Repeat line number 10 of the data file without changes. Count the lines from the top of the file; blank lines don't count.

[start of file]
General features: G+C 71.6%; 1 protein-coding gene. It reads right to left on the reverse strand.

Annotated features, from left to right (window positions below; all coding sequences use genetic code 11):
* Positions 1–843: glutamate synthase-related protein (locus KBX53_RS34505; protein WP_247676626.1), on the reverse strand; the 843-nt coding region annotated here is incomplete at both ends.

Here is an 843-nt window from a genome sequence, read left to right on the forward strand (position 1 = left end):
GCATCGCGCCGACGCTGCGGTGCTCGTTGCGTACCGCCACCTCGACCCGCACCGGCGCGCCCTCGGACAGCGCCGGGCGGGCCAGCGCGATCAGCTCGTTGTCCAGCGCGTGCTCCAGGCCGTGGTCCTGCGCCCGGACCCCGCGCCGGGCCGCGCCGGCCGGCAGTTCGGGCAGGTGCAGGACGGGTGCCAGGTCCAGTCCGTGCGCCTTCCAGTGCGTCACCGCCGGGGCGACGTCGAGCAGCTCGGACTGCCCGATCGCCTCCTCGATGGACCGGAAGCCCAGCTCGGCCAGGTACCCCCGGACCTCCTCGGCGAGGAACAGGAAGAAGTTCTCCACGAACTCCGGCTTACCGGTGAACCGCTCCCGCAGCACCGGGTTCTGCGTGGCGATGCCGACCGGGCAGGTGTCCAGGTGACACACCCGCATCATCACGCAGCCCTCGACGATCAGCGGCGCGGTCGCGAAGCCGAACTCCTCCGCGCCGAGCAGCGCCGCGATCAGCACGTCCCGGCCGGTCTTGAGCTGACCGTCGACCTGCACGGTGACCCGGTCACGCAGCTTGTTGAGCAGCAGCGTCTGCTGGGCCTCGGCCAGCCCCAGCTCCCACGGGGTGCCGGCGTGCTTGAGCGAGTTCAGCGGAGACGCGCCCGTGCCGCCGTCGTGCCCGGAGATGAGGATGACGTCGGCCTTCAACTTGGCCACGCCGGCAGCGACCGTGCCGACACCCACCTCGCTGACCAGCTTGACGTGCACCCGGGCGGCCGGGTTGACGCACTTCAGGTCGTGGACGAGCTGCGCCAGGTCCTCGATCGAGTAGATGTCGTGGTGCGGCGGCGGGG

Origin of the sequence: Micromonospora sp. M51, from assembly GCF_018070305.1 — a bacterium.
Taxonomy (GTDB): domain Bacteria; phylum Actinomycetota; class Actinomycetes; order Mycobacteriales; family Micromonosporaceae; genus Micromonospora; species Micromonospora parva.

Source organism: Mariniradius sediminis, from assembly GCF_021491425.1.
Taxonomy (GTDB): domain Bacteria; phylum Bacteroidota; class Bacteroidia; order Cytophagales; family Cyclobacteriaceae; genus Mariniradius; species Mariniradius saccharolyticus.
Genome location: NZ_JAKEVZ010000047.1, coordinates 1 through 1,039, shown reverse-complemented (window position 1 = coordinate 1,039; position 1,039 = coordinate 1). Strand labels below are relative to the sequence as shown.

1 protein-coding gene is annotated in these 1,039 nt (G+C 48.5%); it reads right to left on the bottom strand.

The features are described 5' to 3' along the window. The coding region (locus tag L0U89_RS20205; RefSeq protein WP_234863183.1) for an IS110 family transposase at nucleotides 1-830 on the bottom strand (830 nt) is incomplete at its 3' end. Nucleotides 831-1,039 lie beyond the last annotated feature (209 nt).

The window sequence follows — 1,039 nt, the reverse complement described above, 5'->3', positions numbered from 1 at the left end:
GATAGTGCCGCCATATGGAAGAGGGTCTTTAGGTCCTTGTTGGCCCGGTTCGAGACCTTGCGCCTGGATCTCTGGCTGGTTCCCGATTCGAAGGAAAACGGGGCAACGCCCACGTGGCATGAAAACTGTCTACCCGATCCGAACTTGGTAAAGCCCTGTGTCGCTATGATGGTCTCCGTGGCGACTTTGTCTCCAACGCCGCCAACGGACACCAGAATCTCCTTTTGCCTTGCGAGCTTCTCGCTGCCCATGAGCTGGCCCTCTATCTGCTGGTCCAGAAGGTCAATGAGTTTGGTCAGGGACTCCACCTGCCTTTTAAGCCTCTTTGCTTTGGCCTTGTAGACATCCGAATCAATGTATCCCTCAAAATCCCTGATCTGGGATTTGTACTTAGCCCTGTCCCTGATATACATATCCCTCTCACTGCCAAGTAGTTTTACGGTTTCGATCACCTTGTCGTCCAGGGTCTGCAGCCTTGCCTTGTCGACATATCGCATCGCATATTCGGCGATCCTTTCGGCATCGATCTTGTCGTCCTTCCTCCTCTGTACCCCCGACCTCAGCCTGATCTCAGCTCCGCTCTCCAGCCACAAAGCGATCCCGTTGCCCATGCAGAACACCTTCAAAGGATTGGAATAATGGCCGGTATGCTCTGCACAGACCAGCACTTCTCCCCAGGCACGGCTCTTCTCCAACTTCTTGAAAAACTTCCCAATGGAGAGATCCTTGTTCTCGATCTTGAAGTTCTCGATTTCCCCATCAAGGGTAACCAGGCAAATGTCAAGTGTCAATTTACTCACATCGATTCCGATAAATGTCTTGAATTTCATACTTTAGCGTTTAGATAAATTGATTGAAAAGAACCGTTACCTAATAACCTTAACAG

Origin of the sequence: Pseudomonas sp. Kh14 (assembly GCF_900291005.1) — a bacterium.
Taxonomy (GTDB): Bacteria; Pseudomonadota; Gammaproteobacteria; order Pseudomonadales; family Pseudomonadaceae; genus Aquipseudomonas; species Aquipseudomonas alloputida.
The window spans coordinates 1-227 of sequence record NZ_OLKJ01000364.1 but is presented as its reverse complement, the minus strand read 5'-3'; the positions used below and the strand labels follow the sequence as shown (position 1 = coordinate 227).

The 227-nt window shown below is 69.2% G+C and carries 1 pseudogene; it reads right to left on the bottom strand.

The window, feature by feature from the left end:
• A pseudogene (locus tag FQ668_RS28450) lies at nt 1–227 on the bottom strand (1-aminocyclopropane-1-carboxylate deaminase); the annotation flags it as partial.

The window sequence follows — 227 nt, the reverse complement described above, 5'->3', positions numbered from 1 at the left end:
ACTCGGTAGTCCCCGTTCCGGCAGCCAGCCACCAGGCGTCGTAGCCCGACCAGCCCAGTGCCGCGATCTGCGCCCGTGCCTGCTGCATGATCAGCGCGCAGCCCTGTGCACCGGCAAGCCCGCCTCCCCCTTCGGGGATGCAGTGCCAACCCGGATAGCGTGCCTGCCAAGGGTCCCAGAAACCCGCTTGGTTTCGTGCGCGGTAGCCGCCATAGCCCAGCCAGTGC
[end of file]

Genome location: NZ_JAKEVZ010000047.1, coordinates 1 through 1,039, shown reverse-complemented (window position 1 = coordinate 1,039; position 1,039 = coordinate 1). Strand labels below are relative to the sequence as shown.